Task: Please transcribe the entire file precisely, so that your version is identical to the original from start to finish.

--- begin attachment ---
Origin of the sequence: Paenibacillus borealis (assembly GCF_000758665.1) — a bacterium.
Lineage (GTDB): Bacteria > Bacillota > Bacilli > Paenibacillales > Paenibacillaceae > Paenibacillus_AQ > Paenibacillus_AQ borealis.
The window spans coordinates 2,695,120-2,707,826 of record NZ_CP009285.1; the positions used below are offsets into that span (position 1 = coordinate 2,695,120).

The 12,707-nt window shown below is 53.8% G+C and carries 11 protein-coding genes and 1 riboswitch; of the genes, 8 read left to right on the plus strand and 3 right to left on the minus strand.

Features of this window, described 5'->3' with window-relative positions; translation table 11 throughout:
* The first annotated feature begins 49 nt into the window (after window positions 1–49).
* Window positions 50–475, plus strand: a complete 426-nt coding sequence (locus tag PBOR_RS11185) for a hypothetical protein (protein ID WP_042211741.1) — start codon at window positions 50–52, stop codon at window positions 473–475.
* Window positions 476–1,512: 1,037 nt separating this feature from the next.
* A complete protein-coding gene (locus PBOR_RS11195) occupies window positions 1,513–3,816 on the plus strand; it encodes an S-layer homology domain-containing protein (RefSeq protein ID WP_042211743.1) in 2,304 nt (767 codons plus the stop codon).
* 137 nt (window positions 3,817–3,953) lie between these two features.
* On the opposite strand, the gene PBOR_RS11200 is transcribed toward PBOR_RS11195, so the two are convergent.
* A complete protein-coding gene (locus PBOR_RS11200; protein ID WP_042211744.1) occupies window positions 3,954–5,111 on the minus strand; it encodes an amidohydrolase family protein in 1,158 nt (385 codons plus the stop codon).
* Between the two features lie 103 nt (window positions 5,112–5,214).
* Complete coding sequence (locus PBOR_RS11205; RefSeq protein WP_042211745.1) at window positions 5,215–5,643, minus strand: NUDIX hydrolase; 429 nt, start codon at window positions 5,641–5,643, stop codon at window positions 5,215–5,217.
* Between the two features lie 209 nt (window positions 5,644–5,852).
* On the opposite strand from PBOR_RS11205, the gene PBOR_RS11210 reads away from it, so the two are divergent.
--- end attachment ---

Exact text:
Origin of the sequence: Paenibacillus borealis (assembly GCF_000758665.1) — a bacterium.
Lineage (GTDB): Bacteria > Bacillota > Bacilli > Paenibacillales > Paenibacillaceae > Paenibacillus_AQ > Paenibacillus_AQ borealis.
The window spans coordinates 2,695,120-2,707,826 of record NZ_CP009285.1; the positions used below are offsets into that span (position 1 = coordinate 2,695,120).

The 12,707-nt window shown below is 53.8% G+C and carries 11 protein-coding genes and 1 riboswitch; of the genes, 8 read left to right on the plus strand and 3 right to left on the minus strand.

Features of this window, described 5'->3' with window-relative positions; translation table 11 throughout:
* The first annotated feature begins 49 nt into the window (after window positions 1–49).
* Window positions 50–475, plus strand: a complete 426-nt coding sequence (locus tag PBOR_RS11185) for a hypothetical protein (protein ID WP_042211741.1) — start codon at window positions 50–52, stop codon at window positions 473–475.
* Window positions 476–1,512: 1,037 nt separating this feature from the next.
* A complete protein-coding gene (locus PBOR_RS11195) occupies window positions 1,513–3,816 on the plus strand; it encodes an S-layer homology domain-containing protein (RefSeq protein ID WP_042211743.1) in 2,304 nt (767 codons plus the stop codon).
* 137 nt (window positions 3,817–3,953) lie between these two features.
* On the opposite strand, the gene PBOR_RS11200 is transcribed toward PBOR_RS11195, so the two are convergent.
* A complete protein-coding gene (locus PBOR_RS11200; protein ID WP_042211744.1) occupies window positions 3,954–5,111 on the minus strand; it encodes an amidohydrolase family protein in 1,158 nt (385 codons plus the stop codon).
* Between the two features lie 103 nt (window positions 5,112–5,214).
* Complete coding sequence (locus PBOR_RS11205; RefSeq protein WP_042211745.1) at window positions 5,215–5,643, minus strand: NUDIX hydrolase; 429 nt, start codon at window positions 5,641–5,643, stop codon at window positions 5,215–5,217.
* Between the two features lie 209 nt (window positions 5,644–5,852).
* On the opposite strand from PBOR_RS11205, the gene PBOR_RS11210 reads away from it, so the two are divergent.